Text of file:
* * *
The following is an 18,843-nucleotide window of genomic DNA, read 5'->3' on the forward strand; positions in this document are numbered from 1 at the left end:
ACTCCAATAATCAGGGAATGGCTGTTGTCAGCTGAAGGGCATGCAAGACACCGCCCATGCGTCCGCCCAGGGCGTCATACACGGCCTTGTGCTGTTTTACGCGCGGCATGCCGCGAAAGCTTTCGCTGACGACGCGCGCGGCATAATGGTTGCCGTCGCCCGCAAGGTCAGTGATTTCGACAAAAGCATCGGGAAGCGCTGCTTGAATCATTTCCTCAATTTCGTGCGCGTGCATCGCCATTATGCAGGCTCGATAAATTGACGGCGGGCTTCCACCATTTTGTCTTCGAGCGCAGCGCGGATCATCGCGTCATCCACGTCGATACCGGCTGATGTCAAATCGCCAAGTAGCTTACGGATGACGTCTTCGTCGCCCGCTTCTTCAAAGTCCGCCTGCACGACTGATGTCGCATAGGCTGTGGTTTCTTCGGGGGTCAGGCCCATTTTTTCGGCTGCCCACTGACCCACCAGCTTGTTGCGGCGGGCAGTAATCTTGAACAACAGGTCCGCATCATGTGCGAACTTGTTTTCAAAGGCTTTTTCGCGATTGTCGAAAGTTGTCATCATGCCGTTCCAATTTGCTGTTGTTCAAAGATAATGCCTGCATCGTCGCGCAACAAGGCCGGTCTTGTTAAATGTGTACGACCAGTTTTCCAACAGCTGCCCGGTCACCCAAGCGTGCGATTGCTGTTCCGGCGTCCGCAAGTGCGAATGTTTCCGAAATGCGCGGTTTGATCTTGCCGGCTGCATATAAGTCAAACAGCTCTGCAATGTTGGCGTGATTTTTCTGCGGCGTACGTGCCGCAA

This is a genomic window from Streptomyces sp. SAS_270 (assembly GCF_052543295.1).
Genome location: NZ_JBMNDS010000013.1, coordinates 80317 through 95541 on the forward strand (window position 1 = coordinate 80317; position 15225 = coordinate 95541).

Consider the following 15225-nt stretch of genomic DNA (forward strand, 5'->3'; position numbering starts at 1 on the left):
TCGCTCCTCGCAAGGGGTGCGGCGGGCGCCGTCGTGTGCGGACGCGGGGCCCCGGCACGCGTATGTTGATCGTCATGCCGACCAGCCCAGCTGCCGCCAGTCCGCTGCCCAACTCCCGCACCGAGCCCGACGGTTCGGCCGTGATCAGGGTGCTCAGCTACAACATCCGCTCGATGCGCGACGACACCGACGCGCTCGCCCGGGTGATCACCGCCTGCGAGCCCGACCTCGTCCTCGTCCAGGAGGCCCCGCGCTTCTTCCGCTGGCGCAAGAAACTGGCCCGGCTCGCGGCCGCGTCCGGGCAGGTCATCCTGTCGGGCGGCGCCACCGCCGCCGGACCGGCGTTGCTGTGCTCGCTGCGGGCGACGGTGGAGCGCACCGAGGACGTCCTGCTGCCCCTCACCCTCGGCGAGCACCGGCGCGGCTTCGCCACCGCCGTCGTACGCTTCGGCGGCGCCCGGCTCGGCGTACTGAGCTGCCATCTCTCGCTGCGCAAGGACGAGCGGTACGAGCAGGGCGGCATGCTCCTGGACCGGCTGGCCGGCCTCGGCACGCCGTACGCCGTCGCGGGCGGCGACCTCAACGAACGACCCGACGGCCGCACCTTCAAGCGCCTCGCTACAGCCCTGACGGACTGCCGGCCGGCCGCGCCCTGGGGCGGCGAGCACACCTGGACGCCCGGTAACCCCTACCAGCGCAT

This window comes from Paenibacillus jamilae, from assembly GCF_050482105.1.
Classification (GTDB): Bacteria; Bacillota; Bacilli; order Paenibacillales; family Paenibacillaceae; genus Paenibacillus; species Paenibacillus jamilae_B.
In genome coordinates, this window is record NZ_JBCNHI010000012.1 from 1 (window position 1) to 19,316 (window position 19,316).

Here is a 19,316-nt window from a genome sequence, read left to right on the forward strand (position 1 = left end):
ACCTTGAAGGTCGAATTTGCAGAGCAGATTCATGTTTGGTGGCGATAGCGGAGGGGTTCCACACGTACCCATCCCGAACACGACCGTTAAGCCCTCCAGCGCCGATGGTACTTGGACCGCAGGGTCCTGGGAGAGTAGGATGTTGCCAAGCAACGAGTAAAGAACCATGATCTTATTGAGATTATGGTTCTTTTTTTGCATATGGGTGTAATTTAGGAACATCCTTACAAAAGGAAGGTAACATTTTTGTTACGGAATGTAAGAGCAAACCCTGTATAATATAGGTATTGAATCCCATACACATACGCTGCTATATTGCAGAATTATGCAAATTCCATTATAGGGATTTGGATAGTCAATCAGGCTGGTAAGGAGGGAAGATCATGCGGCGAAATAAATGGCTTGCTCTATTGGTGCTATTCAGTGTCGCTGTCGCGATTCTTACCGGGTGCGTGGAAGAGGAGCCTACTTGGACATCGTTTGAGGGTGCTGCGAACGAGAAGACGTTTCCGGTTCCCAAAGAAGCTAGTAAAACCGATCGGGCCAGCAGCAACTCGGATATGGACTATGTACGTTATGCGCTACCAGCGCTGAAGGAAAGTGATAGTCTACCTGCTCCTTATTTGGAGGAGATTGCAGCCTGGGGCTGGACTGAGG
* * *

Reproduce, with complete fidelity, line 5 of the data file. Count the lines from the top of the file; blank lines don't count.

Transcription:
Consider the following 15225-nt stretch of genomic DNA (forward strand, 5'->3'; position numbering starts at 1 on the left):